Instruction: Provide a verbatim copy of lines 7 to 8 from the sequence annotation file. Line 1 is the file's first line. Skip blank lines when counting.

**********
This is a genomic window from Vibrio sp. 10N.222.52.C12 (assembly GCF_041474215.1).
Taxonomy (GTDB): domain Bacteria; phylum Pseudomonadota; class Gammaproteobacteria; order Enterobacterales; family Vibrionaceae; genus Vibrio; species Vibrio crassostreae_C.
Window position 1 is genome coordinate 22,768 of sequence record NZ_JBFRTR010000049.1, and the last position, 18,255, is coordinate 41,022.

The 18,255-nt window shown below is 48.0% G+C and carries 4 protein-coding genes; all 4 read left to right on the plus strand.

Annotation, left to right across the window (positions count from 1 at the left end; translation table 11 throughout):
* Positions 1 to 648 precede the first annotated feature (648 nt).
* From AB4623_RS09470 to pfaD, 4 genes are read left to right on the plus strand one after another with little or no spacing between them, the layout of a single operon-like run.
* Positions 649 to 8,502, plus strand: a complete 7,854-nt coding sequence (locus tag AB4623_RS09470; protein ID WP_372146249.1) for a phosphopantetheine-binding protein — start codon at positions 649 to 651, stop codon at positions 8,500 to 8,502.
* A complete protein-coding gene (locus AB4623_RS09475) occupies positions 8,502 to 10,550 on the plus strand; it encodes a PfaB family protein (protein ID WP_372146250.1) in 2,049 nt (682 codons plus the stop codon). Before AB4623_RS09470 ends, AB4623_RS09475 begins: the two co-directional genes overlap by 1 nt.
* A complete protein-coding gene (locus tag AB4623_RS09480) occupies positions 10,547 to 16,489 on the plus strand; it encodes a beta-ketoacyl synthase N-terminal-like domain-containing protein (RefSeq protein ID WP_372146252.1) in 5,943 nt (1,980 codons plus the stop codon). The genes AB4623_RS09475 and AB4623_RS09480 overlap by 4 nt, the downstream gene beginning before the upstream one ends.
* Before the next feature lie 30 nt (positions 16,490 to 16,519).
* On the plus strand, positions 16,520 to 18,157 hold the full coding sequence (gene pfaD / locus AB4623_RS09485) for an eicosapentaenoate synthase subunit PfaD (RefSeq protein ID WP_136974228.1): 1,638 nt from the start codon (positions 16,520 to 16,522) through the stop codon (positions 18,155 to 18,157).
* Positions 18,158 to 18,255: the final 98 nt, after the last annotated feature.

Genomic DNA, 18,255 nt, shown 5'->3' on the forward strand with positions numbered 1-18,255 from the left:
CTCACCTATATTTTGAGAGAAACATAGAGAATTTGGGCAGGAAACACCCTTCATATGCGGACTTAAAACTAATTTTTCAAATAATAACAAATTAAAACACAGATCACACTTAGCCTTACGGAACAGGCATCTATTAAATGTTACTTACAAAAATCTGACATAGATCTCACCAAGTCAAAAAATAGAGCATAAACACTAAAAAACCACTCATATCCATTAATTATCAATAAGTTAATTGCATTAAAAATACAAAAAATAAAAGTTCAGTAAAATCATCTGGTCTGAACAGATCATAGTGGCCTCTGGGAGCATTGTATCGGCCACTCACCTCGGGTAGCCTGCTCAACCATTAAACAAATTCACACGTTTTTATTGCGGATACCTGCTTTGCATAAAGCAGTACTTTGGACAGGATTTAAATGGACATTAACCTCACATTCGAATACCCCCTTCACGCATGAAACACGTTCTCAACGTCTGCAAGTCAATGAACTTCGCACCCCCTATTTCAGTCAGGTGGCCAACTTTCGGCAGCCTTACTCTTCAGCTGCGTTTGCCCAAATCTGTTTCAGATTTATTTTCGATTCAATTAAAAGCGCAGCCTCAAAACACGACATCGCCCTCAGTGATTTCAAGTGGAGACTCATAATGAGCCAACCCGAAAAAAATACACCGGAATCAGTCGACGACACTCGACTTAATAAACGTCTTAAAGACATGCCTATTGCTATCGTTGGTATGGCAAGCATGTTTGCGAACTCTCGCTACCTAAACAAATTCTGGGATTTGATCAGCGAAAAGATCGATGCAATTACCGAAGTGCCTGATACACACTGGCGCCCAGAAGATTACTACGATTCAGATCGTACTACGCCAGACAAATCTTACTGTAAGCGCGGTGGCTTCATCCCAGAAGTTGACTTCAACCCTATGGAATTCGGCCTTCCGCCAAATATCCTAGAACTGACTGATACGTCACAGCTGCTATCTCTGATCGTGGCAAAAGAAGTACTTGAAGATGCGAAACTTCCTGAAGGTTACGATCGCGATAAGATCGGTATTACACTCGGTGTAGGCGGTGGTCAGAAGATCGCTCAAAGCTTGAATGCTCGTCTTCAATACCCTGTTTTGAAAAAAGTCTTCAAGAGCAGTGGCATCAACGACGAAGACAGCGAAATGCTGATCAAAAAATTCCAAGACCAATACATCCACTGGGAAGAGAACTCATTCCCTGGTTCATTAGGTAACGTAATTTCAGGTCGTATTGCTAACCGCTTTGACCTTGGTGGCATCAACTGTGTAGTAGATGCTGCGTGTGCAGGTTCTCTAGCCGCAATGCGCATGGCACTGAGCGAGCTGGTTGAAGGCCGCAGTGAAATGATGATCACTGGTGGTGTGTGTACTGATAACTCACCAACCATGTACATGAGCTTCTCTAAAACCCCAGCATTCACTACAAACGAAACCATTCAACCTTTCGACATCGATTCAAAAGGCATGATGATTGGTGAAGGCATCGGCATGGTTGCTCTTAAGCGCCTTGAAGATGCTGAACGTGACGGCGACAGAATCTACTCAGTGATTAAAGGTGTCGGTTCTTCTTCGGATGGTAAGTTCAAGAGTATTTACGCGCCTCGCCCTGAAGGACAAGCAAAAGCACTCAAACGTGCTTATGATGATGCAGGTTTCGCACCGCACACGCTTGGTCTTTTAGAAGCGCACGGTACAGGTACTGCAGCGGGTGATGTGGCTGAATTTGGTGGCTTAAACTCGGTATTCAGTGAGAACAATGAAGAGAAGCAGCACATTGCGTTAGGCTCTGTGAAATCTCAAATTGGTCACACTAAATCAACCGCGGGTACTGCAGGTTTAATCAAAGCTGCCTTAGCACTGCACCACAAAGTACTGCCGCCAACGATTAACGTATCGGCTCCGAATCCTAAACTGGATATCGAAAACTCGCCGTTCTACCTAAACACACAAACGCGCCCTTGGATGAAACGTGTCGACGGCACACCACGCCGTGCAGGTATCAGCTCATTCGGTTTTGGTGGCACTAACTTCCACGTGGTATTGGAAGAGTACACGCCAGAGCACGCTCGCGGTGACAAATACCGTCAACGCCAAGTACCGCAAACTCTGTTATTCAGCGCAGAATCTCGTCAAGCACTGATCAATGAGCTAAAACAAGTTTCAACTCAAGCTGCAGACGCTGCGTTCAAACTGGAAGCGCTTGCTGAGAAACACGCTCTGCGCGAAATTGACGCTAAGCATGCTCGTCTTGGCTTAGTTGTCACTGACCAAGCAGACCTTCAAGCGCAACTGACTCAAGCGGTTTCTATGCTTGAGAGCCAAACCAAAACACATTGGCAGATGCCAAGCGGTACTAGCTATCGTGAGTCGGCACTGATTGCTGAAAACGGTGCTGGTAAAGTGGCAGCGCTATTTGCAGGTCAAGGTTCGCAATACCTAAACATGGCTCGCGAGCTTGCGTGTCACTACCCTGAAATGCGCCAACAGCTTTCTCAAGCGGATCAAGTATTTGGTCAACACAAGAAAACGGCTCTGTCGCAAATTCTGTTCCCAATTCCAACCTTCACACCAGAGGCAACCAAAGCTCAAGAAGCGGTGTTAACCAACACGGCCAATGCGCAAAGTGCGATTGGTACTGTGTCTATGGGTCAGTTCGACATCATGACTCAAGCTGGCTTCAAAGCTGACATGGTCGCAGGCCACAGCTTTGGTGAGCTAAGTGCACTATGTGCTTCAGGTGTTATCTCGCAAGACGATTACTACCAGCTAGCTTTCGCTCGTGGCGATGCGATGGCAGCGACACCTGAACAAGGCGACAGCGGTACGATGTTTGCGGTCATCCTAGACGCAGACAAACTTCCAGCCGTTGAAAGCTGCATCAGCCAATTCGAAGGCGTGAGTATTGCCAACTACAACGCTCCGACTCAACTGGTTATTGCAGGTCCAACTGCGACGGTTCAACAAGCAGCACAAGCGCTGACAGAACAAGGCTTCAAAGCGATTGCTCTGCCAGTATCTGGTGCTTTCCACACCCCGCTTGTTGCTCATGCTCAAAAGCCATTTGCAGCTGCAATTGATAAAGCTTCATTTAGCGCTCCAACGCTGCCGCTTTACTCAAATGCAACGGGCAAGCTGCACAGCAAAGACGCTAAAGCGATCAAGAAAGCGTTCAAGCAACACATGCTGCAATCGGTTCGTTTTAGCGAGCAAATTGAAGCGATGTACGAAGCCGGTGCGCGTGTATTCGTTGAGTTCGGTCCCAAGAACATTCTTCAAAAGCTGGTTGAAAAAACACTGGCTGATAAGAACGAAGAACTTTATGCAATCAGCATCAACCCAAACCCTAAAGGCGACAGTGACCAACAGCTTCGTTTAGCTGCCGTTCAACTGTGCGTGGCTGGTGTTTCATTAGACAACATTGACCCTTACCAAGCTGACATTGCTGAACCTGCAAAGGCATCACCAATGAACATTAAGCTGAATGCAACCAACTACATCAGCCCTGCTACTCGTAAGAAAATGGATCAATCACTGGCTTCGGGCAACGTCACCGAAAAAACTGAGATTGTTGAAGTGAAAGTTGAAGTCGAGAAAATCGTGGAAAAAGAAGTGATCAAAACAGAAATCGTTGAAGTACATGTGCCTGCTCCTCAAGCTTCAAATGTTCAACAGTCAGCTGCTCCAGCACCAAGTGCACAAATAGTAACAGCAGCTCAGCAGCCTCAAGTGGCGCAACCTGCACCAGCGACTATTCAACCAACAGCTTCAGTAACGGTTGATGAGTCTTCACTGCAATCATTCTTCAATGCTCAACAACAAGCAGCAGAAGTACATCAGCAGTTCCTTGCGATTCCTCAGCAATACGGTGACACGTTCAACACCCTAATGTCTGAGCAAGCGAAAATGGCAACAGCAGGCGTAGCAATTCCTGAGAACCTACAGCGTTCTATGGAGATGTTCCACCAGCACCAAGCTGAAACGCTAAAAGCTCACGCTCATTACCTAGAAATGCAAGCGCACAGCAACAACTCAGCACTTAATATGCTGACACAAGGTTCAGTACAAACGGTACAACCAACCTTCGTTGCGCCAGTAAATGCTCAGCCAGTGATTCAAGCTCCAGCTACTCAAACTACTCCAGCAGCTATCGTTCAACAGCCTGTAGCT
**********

* From AB4623_RS09470 to pfaD, 4 genes are read left to right on the plus strand one after another with little or no spacing between them, the layout of a single operon-like run.
* Positions 649 to 8,502, plus strand: a complete 7,854-nt coding sequence (locus tag AB4623_RS09470; protein ID WP_372146249.1) for a phosphopantetheine-binding protein — start codon at positions 649 to 651, stop codon at positions 8,500 to 8,502.